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Lab technique to cut need for experimental chickens
The method could reduce the number of chickens needed for IBDV research by 5,000 per year.

Method provides alternative way of studying cell-virus interactions

A new laboratory technique that reduces the need for experimental chickens has been developed by scientists from The Pirbright Institute.

The method, described in the journal JoVE, allows scientists to isolate chicken immune cells infected by infectious burial disease virus (IBDV), known as B cells, and grow them in a laboratory. This enables the interaction between B cells and the virus to be investigated, helping scientists to better understand the disease and develop effective treatment strategies.

“We hope that our procedure can be used and adapted by many other scientists who work with chicken B cells, so that as a community we can reduce the number of birds needed for our experiments,” said Dr Andrew Broadbent, Institute Fellow who heads the Birnaviruses group at Pirbright.

IBDV is a highly contagious disease of poultry that can lead to immunosuppression and mortality in infected birds. Until now, studying how IBDV interacts with the cells it infects was difficult to achieve in the laboratory, as B cells would not survive when removed from chickens.

Researchers say the new method will provide an alternative way of studying cell-virus interactions and could reduce the number of chickens needed for this research by around 5,000 each year.

Dr Broadbent added: “Our research opens up the possibility of studying other viral interactions, such as understanding why some IBDV strains are more virulent, the reaction of B cells to infection with multiple viruses and testing the ability of vaccines to produce immune responses.”

Researchers say the new technique could also be used to study other poultry diseases that infect B cells, such as avian leukosis virus, and could be applied to other hosts like ducks or turkeys.

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ZSL London Zoo shares animal X-rays

News Story 1
 A selection of X-ray images showing the inner workings of frogs, turtles, snakes and geckos have been shared by veterinary surgeons at ZSL London Zoo.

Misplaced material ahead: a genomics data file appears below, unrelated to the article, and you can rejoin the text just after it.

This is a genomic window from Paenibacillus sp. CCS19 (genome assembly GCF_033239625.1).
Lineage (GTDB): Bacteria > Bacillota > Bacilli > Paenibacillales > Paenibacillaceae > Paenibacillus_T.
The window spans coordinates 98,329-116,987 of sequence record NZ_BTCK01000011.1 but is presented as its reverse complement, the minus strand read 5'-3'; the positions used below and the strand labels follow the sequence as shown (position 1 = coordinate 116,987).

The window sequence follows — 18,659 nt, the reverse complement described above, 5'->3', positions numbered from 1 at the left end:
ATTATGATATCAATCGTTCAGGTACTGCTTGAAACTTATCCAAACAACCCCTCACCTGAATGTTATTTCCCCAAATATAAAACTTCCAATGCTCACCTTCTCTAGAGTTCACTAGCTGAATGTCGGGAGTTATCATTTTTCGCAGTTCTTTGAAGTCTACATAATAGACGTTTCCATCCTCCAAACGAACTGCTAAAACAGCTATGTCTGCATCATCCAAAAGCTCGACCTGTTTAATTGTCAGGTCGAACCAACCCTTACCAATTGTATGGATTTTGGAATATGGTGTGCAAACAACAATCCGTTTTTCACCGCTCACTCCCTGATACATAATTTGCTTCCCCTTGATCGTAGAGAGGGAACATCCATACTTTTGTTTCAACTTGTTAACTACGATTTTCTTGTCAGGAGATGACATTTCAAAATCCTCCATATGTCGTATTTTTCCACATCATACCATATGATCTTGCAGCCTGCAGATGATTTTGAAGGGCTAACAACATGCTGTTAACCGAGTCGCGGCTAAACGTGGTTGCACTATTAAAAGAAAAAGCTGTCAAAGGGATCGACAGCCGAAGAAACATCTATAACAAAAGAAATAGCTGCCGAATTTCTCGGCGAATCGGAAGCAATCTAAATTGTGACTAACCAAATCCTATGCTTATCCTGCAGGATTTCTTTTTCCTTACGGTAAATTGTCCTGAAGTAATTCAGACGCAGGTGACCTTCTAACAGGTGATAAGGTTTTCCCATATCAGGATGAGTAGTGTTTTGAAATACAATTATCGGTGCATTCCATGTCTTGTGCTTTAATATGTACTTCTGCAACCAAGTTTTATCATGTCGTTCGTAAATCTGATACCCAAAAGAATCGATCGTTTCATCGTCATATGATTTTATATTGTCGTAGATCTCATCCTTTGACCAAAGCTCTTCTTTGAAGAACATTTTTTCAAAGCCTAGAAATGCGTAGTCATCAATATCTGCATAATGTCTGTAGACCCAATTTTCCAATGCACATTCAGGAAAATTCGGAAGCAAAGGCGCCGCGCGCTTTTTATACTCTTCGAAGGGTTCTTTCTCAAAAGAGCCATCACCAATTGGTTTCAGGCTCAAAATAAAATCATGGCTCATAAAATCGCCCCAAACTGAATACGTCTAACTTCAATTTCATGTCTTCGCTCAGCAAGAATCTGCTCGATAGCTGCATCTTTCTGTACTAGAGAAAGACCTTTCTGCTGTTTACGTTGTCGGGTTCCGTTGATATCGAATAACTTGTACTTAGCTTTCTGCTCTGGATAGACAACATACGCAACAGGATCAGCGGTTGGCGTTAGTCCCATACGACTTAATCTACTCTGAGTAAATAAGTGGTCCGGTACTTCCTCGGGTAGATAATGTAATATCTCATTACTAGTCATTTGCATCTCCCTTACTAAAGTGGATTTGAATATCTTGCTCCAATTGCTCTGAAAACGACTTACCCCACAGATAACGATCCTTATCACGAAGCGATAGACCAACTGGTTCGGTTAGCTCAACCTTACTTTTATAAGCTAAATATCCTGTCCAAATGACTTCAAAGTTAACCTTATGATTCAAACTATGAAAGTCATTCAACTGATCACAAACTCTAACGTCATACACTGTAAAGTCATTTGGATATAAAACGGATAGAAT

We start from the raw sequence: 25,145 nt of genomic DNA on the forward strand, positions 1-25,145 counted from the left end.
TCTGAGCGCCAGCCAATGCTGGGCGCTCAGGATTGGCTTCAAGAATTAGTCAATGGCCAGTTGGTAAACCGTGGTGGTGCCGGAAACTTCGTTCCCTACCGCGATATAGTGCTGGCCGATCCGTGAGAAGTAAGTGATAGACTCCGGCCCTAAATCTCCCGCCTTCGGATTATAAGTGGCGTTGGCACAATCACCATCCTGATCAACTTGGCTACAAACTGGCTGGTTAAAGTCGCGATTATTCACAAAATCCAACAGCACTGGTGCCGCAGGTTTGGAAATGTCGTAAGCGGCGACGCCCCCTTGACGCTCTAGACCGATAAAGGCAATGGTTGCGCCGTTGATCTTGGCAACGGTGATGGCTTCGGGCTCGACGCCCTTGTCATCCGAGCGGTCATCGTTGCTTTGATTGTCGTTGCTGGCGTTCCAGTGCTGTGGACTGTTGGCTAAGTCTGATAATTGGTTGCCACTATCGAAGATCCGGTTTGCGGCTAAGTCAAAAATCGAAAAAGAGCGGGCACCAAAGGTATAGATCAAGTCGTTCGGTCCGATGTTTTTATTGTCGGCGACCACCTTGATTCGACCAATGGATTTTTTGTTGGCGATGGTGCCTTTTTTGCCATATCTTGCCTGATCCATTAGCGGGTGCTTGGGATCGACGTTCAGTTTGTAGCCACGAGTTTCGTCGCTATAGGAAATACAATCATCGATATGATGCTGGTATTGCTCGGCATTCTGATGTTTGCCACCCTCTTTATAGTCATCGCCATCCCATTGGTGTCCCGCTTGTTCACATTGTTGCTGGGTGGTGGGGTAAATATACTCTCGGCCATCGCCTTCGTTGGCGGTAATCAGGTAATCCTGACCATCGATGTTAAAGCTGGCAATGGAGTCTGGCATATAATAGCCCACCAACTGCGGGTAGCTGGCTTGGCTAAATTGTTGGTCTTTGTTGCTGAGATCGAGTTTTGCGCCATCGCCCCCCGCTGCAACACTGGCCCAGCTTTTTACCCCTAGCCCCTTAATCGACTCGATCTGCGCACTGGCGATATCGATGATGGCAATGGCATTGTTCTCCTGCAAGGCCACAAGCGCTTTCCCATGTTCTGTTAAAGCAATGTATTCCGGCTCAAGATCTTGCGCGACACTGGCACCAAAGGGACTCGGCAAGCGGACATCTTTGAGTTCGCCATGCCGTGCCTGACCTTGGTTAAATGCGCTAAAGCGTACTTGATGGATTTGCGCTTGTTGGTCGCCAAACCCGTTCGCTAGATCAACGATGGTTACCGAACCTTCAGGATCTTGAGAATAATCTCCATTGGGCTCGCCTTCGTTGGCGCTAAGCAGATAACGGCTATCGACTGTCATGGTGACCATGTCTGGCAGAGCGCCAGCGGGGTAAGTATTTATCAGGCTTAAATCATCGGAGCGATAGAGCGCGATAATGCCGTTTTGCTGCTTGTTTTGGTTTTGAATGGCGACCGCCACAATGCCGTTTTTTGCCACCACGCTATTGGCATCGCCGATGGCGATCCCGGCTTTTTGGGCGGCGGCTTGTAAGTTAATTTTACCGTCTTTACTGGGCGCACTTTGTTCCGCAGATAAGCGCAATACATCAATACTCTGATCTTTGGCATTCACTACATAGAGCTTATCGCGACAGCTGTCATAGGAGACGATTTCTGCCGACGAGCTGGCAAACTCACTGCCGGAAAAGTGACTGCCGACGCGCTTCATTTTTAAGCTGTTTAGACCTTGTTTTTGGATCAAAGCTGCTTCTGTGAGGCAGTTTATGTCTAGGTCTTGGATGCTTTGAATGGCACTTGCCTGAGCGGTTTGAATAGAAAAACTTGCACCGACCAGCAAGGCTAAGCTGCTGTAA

Taken as part of a routine health check, the images have been shared as part of ‘Vets in Action’ week - a hand’s on role-playing experience for children that explores the life of a zoo vet.

ZSL London Zoo veterinary nurse Heather Mackintosh said: “It’s great to be able to share the work that goes on behind the scenes at the Zoo to keep our residents in tip-top condition – and our visitors are always amazed to find out more about their favourite animals.” 

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Vets in developing nations given free access to BSAVA’s online library

BSAVA has teamed up with the WSAVA, the WSAVA Foundation and FECAVA to offer vets in developing nations free access to its online library.

The Association’s ‘Foundation Collection’ is comprised of more than 70 hours of articles, lectures and book chapters covering topics such as basic handling skills, working on a budget and emergency triage. Some of the countries set to benefit include Albania, Georgia, Sri Lanka, Kenya, Nigeria, Uganda and Tanzania.

Nicolette Hayward, of BSAVA International Affairs Committee said: “Our mission is to promote excellence in small animal practice through education and science, so we are delighted to work with WSAVA, the WSAVA Foundation and FECAVA to share these high-quality resources to the veterinary profession in low and middle-income countries.”